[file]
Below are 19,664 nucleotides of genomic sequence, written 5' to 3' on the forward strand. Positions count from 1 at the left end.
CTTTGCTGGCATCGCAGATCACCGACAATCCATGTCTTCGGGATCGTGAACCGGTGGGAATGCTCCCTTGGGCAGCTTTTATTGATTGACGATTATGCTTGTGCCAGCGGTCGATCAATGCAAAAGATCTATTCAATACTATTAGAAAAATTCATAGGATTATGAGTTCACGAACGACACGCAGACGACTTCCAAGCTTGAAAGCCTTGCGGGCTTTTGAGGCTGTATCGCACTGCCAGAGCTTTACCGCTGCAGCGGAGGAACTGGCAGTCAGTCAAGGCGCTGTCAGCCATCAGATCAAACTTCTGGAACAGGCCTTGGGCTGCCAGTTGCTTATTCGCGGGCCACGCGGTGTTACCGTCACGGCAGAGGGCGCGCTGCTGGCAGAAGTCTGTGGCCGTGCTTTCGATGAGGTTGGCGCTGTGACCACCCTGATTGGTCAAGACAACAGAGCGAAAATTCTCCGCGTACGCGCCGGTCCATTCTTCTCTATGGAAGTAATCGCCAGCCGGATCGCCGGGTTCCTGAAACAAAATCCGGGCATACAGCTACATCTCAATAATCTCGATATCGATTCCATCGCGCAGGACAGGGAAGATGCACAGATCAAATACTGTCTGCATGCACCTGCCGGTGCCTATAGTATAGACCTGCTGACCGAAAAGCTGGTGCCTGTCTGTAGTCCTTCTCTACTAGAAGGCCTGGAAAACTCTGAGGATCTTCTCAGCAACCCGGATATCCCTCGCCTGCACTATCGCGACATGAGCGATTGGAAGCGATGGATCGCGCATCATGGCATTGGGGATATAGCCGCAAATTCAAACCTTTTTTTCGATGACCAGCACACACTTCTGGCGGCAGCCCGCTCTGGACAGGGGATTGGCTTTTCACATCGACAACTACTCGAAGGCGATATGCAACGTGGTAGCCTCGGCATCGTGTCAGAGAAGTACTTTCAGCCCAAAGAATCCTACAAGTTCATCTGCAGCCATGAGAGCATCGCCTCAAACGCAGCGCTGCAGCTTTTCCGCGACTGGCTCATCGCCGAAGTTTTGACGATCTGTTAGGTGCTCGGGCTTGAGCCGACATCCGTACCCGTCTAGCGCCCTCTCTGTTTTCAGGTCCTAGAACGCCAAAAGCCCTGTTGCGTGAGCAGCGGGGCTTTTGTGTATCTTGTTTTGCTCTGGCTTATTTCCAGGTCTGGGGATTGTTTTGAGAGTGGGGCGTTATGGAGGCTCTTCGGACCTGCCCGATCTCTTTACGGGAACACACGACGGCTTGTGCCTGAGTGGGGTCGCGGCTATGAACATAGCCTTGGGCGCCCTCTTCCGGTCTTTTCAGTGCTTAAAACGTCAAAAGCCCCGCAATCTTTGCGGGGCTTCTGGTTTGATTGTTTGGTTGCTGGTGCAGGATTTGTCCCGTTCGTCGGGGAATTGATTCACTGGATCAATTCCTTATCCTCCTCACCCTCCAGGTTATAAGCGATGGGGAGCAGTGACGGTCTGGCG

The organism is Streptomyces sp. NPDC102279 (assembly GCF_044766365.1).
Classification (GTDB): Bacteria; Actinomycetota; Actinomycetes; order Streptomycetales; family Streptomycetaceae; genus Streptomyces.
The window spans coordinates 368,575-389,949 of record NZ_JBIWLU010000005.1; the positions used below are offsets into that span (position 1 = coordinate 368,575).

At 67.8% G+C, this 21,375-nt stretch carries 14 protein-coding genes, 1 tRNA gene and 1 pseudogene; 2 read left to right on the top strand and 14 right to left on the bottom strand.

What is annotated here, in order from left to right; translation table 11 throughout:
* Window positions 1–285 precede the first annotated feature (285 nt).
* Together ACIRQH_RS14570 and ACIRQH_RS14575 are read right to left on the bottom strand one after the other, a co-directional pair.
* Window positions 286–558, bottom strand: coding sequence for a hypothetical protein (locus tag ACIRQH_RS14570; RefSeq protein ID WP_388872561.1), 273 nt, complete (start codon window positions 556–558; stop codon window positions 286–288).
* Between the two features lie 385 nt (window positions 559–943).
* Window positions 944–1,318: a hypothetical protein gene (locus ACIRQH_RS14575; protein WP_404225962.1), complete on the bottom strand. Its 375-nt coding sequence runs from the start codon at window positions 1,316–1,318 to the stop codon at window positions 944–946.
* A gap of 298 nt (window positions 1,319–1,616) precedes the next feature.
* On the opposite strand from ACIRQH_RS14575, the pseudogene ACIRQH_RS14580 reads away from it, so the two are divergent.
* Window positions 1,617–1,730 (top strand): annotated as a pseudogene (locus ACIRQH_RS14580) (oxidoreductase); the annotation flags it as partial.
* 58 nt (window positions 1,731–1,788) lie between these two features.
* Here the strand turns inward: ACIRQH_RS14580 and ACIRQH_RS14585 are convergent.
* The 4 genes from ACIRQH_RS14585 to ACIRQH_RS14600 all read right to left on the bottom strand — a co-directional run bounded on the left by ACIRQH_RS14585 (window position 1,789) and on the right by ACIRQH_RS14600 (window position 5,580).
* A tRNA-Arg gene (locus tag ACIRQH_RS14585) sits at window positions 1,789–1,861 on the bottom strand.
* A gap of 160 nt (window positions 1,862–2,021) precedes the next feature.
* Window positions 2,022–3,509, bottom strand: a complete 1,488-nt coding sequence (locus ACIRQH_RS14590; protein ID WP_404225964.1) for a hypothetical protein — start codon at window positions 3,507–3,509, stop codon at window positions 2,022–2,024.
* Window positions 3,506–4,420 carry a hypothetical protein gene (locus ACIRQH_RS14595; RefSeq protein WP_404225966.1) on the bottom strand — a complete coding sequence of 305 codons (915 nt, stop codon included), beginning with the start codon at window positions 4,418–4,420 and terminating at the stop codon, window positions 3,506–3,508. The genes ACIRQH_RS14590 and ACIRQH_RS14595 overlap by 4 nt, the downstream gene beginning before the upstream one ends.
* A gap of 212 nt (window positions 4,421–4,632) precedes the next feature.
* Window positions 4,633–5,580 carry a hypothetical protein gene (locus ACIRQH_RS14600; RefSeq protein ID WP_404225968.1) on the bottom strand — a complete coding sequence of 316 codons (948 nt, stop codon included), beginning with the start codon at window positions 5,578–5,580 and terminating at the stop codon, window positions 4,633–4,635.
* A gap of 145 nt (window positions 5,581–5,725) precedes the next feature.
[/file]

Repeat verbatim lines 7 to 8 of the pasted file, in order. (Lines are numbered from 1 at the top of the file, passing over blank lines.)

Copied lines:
What is annotated here, in order from left to right; translation table 11 throughout:
* Window positions 1–285 precede the first annotated feature (285 nt).